Article provided by Lynne Rowland, Partner at Moore Kingston Smith, for Beacon Gainer, private wealth advisory services group.

The current economic climate has seen the value of businesses, investments and property fall. While the future is still uncertain, it would be good to consider how to take advantage of depressed asset values.

When market values are low it is a good opportunity to gift assets to family members that may have otherwise attracted a large capital gains tax bill. With share values at historic lows, share portfolios may be standing at a loss and could be gifted without paying any capital gains tax. Similarly, private companies will have seen a fall in value. Transferring shares in the business to the younger generations would mean that all future recovery in the value would fall outside the donor’s estate.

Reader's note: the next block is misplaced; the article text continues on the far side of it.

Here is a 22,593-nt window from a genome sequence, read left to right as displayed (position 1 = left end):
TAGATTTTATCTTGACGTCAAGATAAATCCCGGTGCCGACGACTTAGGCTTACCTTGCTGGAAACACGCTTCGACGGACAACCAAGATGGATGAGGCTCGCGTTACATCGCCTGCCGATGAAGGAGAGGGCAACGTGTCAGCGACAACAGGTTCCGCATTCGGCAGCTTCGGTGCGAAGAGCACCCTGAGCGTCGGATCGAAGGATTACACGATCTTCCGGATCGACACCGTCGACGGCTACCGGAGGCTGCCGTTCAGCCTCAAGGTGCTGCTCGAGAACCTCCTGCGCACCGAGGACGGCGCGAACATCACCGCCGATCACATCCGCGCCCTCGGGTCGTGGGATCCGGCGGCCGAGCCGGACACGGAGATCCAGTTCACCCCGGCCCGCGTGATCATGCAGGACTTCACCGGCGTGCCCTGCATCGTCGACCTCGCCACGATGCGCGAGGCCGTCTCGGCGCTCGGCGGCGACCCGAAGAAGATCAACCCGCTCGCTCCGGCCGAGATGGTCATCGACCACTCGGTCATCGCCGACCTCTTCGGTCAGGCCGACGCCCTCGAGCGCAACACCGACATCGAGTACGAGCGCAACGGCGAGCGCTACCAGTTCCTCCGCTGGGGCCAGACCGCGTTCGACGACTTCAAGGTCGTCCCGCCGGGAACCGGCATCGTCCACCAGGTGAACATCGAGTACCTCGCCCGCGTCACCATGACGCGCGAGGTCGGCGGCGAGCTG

Gifts made during one’s lifetime are subject to the ‘seven-year clock’, after which point no inheritance tax is payable. If the donor does not survive the gift by at least seven years, inheritance tax is charged on the value at the date of transfer. Assets that have recently fallen in value would therefore incur less inheritance tax.

The massive current spending levels will need to be financed and this may force the government to change capital taxation. There have been recent calls to radically reform inheritance tax and the current reliefs, such as business relief, could be vulnerable. With this in mind, gifting company shares to a trust to ‘bank’ business relief may be an option. If the plan is to sell the business at some point, using a trust could also shelter some of the eventual proceeds from inheritance tax.

Meanwhile, for trusts that are no longer needed, now would be an opportune time for trustees to divide up the assets among beneficiaries and end them. While capital gains tax hold-over relief can usually be claimed on the appointment of trust assets, any inheritance tax exit charge would be lower for assets whose value has fallen since the pandemic started.